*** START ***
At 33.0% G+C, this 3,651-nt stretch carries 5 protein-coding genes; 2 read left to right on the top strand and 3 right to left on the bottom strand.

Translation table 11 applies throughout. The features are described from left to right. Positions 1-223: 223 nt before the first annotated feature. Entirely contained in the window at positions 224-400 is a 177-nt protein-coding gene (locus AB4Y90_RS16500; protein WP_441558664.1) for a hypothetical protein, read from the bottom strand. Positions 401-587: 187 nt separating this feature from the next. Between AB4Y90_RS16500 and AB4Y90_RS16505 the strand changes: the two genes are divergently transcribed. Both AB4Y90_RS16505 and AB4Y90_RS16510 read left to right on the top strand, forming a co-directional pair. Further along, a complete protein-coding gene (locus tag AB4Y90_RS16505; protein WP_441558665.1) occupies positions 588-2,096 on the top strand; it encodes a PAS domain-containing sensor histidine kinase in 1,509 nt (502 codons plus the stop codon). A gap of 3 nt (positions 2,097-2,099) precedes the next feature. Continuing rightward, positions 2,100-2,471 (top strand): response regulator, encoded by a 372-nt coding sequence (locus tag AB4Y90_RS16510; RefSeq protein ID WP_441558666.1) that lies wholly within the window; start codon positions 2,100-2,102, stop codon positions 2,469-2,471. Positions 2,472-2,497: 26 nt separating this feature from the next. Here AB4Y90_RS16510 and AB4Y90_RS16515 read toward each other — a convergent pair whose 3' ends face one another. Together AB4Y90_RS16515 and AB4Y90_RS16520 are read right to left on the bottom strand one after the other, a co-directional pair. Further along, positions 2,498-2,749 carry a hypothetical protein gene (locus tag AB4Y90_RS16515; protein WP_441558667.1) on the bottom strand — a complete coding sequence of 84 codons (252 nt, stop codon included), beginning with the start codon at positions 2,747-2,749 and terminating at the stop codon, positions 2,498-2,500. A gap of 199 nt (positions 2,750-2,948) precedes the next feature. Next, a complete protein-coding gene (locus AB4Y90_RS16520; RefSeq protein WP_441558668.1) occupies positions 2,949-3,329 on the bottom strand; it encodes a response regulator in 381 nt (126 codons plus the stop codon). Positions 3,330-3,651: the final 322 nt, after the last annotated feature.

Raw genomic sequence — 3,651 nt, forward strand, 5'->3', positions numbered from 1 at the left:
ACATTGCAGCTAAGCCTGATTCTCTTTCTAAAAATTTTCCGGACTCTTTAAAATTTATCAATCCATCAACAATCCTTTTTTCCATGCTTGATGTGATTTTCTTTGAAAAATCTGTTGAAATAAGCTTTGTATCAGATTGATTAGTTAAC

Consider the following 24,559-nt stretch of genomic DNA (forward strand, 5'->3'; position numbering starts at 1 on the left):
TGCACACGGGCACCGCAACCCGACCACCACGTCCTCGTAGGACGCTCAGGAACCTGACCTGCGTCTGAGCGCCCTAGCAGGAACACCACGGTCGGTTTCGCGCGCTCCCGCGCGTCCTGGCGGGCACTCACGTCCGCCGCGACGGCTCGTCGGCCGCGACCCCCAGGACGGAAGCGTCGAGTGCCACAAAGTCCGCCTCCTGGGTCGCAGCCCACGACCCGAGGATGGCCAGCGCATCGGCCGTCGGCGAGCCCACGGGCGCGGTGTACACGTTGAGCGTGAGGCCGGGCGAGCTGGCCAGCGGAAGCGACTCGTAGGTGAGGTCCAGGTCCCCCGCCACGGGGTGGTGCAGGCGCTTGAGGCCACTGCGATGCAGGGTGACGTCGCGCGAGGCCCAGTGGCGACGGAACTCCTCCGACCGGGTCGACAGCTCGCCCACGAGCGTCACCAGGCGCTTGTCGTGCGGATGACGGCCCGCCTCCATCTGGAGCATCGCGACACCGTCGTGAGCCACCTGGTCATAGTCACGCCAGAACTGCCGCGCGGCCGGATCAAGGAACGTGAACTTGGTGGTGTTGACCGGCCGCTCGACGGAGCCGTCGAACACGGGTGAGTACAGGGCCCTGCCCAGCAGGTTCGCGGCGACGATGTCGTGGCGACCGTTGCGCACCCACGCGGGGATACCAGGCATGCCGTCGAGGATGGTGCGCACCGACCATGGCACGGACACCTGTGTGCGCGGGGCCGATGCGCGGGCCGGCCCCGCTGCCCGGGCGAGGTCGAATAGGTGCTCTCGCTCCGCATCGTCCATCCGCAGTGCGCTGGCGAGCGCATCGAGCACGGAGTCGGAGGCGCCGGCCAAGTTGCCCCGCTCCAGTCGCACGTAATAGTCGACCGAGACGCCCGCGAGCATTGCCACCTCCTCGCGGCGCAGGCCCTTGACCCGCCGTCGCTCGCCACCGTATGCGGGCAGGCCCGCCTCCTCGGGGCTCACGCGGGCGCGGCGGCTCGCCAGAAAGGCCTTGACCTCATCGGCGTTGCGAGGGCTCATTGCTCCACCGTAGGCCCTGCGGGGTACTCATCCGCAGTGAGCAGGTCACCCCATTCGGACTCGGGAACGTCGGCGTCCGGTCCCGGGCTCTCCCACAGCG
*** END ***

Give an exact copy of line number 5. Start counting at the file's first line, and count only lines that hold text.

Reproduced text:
Consider the following 24,559-nt stretch of genomic DNA (forward strand, 5'->3'; position numbering starts at 1 on the left):